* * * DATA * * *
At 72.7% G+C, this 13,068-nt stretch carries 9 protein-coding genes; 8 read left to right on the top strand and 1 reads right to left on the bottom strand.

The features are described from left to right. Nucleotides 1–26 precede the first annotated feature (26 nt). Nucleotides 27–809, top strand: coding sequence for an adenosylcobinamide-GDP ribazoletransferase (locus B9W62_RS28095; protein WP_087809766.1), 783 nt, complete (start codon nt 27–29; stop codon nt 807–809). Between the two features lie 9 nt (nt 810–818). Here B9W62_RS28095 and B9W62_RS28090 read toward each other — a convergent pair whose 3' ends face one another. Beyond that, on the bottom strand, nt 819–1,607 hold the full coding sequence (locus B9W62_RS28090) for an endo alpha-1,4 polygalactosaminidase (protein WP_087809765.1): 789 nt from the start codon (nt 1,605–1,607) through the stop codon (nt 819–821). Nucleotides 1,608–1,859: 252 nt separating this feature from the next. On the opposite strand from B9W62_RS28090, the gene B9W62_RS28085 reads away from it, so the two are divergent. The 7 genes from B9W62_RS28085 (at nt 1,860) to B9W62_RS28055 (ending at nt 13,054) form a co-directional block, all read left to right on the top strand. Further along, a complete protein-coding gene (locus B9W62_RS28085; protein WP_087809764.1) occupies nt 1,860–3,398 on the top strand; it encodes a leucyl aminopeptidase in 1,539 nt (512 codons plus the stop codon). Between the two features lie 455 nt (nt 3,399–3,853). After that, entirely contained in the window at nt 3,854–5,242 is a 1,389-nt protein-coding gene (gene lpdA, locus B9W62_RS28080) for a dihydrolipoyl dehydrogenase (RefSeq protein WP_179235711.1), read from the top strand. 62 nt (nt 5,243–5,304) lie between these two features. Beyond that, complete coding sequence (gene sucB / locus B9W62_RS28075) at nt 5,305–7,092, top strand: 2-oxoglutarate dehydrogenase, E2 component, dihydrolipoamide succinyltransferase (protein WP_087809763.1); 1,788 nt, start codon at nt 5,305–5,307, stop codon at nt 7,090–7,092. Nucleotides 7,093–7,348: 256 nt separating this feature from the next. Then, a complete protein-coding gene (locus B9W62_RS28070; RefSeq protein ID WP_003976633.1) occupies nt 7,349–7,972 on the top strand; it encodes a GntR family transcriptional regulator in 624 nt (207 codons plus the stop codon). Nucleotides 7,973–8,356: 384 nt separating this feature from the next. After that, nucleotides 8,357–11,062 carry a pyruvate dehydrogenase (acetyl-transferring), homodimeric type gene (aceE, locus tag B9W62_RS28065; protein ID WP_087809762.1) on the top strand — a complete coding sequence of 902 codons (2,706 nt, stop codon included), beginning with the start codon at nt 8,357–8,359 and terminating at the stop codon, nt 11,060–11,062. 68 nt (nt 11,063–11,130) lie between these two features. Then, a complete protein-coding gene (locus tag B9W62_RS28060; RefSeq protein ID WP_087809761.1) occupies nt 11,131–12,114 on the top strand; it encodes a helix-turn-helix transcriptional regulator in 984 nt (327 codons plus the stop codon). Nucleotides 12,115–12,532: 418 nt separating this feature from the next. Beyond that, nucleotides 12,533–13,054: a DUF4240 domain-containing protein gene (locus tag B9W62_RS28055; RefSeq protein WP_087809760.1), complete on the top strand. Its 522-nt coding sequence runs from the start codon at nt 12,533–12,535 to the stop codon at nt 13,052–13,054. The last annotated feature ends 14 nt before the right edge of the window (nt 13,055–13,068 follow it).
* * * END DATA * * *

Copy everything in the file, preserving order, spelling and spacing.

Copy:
At 72.7% G+C, this 13,068-nt stretch carries 9 protein-coding genes; 8 read left to right on the top strand and 1 reads right to left on the bottom strand.

The features are described from left to right. Nucleotides 1–26 precede the first annotated feature (26 nt). Nucleotides 27–809, top strand: coding sequence for an adenosylcobinamide-GDP ribazoletransferase (locus B9W62_RS28095; protein WP_087809766.1), 783 nt, complete (start codon nt 27–29; stop codon nt 807–809). Between the two features lie 9 nt (nt 810–818). Here B9W62_RS28095 and B9W62_RS28090 read toward each other — a convergent pair whose 3' ends face one another. Beyond that, on the bottom strand, nt 819–1,607 hold the full coding sequence (locus B9W62_RS28090) for an endo alpha-1,4 polygalactosaminidase (protein WP_087809765.1): 789 nt from the start codon (nt 1,605–1,607) through the stop codon (nt 819–821). Nucleotides 1,608–1,859: 252 nt separating this feature from the next. On the opposite strand from B9W62_RS28090, the gene B9W62_RS28085 reads away from it, so the two are divergent. The 7 genes from B9W62_RS28085 (at nt 1,860) to B9W62_RS28055 (ending at nt 13,054) form a co-directional block, all read left to right on the top strand. Further along, a complete protein-coding gene (locus B9W62_RS28085; protein WP_087809764.1) occupies nt 1,860–3,398 on the top strand; it encodes a leucyl aminopeptidase in 1,539 nt (512 codons plus the stop codon). Between the two features lie 455 nt (nt 3,399–3,853). After that, entirely contained in the window at nt 3,854–5,242 is a 1,389-nt protein-coding gene (gene lpdA, locus B9W62_RS28080) for a dihydrolipoyl dehydrogenase (RefSeq protein WP_179235711.1), read from the top strand. 62 nt (nt 5,243–5,304) lie between these two features. Beyond that, complete coding sequence (gene sucB / locus B9W62_RS28075) at nt 5,305–7,092, top strand: 2-oxoglutarate dehydrogenase, E2 component, dihydrolipoamide succinyltransferase (protein WP_087809763.1); 1,788 nt, start codon at nt 5,305–5,307, stop codon at nt 7,090–7,092. Nucleotides 7,093–7,348: 256 nt separating this feature from the next. Then, a complete protein-coding gene (locus B9W62_RS28070; RefSeq protein ID WP_003976633.1) occupies nt 7,349–7,972 on the top strand; it encodes a GntR family transcriptional regulator in 624 nt (207 codons plus the stop codon). Nucleotides 7,973–8,356: 384 nt separating this feature from the next. After that, nucleotides 8,357–11,062 carry a pyruvate dehydrogenase (acetyl-transferring), homodimeric type gene (aceE, locus tag B9W62_RS28065; protein ID WP_087809762.1) on the top strand — a complete coding sequence of 902 codons (2,706 nt, stop codon included), beginning with the start codon at nt 8,357–8,359 and terminating at the stop codon, nt 11,060–11,062. 68 nt (nt 11,063–11,130) lie between these two features. Then, a complete protein-coding gene (locus tag B9W62_RS28060; RefSeq protein ID WP_087809761.1) occupies nt 11,131–12,114 on the top strand; it encodes a helix-turn-helix transcriptional regulator in 984 nt (327 codons plus the stop codon). Nucleotides 12,115–12,532: 418 nt separating this feature from the next. Beyond that, nucleotides 12,533–13,054: a DUF4240 domain-containing protein gene (locus tag B9W62_RS28055; RefSeq protein WP_087809760.1), complete on the top strand. Its 522-nt coding sequence runs from the start codon at nt 12,533–12,535 to the stop codon at nt 13,052–13,054. The last annotated feature ends 14 nt before the right edge of the window (nt 13,055–13,068 follow it).